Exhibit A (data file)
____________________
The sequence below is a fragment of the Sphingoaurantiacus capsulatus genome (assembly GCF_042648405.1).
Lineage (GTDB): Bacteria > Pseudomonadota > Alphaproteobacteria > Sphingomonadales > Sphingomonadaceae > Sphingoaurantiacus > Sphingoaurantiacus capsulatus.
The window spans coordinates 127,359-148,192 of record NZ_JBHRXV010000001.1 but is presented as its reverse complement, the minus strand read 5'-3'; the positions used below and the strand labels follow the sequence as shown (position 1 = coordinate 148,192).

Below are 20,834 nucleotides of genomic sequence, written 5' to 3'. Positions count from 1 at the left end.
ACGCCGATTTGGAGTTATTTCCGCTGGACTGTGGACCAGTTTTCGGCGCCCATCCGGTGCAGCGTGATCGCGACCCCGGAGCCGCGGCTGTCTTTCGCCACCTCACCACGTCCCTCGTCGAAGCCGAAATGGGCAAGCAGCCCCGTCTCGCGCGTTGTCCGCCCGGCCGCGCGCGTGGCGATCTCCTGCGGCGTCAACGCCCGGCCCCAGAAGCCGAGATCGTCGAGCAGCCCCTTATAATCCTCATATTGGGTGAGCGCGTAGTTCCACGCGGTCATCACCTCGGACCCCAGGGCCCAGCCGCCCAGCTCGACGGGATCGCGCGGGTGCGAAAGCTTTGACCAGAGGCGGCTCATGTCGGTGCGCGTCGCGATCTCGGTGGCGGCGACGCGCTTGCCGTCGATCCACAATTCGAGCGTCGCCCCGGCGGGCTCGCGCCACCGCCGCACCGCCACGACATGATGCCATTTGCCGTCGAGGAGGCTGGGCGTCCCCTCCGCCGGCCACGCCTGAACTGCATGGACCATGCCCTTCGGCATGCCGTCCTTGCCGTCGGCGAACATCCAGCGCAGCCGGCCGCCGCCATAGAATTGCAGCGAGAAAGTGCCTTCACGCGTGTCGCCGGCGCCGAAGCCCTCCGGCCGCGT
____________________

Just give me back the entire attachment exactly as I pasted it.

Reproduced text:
The sequence below is a fragment of the Sphingoaurantiacus capsulatus genome (assembly GCF_042648405.1).
Lineage (GTDB): Bacteria > Pseudomonadota > Alphaproteobacteria > Sphingomonadales > Sphingomonadaceae > Sphingoaurantiacus > Sphingoaurantiacus capsulatus.
The window spans coordinates 127,359-148,192 of record NZ_JBHRXV010000001.1 but is presented as its reverse complement, the minus strand read 5'-3'; the positions used below and the strand labels follow the sequence as shown (position 1 = coordinate 148,192).

Below are 20,834 nucleotides of genomic sequence, written 5' to 3'. Positions count from 1 at the left end.
ACGCCGATTTGGAGTTATTTCCGCTGGACTGTGGACCAGTTTTCGGCGCCCATCCGGTGCAGCGTGATCGCGACCCCGGAGCCGCGGCTGTCTTTCGCCACCTCACCACGTCCCTCGTCGAAGCCGAAATGGGCAAGCAGCCCCGTCTCGCGCGTTGTCCGCCCGGCCGCGCGCGTGGCGATCTCCTGCGGCGTCAACGCCCGGCCCCAGAAGCCGAGATCGTCGAGCAGCCCCTTATAATCCTCATATTGGGTGAGCGCGTAGTTCCACGCGGTCATCACCTCGGACCCCAGGGCCCAGCCGCCCAGCTCGACGGGATCGCGCGGGTGCGAAAGCTTTGACCAGAGGCGGCTCATGTCGGTGCGCGTCGCGATCTCGGTGGCGGCGACGCGCTTGCCGTCGATCCACAATTCGAGCGTCGCCCCGGCGGGCTCGCGCCACCGCCGCACCGCCACGACATGATGCCATTTGCCGTCGAGGAGGCTGGGCGTCCCCTCCGCCGGCCACGCCTGAACTGCATGGACCATGCCCTTCGGCATGCCGTCCTTGCCGTCGGCGAACATCCAGCGCAGCCGGCCGCCGCCATAGAATTGCAGCGAGAAAGTGCCTTCACGCGTGTCGCCGGCGCCGAAGCCCTCCGGCCGCGT